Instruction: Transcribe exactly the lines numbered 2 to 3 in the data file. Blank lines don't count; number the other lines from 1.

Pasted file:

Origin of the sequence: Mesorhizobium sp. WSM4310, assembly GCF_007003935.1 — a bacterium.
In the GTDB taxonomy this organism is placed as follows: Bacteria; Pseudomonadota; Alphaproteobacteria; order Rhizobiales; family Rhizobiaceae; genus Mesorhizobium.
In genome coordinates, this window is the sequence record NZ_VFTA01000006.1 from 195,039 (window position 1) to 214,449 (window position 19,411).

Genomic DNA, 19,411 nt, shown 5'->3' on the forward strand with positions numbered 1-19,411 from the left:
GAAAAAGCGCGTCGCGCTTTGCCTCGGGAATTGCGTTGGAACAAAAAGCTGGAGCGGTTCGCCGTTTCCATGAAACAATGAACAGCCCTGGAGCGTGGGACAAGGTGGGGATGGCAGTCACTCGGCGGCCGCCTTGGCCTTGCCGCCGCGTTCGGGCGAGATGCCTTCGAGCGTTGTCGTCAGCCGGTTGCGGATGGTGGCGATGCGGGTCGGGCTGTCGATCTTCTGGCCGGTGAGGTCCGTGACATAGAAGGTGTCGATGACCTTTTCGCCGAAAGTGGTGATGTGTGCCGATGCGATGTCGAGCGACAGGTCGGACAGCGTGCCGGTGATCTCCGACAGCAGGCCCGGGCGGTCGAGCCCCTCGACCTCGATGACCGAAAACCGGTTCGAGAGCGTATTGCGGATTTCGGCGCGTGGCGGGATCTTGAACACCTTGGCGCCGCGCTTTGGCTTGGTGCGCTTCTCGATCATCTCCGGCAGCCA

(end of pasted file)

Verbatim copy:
In the GTDB taxonomy this organism is placed as follows: Bacteria; Pseudomonadota; Alphaproteobacteria; order Rhizobiales; family Rhizobiaceae; genus Mesorhizobium.
In genome coordinates, this window is the sequence record NZ_VFTA01000006.1 from 195,039 (window position 1) to 214,449 (window position 19,411).